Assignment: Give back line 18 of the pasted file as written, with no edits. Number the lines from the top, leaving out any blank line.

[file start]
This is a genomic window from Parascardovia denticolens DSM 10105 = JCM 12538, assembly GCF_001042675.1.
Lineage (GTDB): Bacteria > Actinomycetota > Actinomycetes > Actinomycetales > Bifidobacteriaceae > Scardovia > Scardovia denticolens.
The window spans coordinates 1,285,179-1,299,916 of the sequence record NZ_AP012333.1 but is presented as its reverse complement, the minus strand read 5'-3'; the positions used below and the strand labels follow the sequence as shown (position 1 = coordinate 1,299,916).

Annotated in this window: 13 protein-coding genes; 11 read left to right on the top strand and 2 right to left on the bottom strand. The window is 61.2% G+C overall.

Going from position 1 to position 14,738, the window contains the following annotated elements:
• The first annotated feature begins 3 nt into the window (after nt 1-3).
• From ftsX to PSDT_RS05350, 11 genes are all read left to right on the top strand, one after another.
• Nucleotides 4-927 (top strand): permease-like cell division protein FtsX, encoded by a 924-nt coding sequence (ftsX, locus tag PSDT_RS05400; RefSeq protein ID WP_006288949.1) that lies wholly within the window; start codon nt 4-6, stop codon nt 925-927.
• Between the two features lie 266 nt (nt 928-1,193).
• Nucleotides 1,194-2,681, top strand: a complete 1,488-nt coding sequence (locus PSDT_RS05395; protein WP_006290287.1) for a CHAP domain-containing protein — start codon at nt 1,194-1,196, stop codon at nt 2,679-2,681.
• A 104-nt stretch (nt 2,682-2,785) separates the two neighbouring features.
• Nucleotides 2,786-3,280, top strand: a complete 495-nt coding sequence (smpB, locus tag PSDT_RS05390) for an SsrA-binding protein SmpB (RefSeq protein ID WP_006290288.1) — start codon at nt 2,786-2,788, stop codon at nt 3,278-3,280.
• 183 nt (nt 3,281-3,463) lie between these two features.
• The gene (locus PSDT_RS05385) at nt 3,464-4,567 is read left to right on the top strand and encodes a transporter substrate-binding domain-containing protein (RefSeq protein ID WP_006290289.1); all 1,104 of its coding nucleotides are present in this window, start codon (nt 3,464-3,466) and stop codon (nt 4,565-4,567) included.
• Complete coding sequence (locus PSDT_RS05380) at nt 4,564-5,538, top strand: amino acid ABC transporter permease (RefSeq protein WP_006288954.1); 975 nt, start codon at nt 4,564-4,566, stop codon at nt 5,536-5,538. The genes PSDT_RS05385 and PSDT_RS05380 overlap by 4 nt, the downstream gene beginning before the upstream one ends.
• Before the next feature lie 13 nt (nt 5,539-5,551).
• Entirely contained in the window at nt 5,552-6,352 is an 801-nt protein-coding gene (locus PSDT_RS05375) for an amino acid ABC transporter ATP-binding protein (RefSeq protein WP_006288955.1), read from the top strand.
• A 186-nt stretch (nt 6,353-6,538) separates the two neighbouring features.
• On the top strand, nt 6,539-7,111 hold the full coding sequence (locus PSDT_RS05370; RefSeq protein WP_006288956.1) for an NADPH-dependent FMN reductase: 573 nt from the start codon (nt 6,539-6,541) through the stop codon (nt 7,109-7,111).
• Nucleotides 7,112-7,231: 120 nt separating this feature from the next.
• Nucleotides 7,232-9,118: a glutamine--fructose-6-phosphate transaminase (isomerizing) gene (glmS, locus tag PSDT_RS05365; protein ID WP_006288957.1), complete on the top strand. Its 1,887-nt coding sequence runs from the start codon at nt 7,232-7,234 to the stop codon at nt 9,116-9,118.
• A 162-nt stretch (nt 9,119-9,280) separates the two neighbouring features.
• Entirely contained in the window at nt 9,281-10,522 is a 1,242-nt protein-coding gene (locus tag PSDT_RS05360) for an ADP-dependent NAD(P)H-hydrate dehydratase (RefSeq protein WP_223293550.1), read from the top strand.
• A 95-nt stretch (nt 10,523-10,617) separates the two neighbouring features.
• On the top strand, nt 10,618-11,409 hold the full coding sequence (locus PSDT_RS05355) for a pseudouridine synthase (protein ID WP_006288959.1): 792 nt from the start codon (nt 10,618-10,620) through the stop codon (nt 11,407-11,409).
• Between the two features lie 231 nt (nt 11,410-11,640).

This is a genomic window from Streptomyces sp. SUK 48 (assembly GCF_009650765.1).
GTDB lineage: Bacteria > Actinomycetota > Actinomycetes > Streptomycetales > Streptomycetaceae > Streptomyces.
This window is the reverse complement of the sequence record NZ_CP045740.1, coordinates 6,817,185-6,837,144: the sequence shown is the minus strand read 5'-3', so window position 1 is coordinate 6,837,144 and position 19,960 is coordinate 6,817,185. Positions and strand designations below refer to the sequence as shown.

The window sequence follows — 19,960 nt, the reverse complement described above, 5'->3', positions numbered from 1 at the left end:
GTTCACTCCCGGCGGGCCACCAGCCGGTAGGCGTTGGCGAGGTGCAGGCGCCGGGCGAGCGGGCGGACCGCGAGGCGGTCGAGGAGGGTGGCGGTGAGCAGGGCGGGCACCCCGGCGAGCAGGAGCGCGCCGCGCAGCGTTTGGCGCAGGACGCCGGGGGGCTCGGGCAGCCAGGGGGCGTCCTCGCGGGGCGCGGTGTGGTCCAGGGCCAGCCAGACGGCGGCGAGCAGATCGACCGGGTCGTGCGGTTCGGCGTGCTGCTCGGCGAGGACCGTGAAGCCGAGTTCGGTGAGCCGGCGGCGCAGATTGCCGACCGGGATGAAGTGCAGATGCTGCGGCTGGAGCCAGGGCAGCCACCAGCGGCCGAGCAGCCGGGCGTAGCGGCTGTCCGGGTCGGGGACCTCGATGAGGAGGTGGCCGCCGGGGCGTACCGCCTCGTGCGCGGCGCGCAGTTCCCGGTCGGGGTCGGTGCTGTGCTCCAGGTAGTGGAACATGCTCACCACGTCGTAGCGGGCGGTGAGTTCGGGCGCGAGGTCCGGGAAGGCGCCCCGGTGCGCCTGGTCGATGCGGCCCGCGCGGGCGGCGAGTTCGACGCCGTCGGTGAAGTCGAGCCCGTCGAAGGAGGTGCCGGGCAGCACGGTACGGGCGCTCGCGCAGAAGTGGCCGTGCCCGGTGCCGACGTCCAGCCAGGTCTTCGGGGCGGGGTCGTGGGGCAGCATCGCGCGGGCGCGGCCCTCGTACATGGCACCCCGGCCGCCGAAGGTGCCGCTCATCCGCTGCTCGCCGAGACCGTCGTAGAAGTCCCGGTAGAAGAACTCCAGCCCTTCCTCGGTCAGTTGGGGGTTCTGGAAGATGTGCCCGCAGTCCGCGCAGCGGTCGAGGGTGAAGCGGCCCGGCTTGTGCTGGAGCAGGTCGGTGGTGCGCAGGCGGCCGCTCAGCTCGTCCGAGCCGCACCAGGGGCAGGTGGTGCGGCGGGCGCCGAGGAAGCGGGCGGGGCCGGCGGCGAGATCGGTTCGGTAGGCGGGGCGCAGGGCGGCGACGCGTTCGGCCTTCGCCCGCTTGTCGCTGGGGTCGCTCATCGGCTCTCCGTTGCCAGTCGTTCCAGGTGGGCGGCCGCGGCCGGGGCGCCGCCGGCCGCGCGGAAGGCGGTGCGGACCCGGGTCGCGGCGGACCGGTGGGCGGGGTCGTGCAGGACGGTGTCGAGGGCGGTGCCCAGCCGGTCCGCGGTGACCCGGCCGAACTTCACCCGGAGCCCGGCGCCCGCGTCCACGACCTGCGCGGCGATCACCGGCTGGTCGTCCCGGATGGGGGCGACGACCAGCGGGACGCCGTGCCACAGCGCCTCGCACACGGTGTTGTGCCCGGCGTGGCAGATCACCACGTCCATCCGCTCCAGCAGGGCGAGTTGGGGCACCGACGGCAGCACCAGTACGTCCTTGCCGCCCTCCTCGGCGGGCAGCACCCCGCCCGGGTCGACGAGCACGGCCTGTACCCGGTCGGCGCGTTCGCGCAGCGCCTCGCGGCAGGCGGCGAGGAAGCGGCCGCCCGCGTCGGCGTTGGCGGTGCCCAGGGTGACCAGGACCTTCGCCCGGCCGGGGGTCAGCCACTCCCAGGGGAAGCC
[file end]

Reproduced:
• A 186-nt stretch (nt 6,353-6,538) separates the two neighbouring features.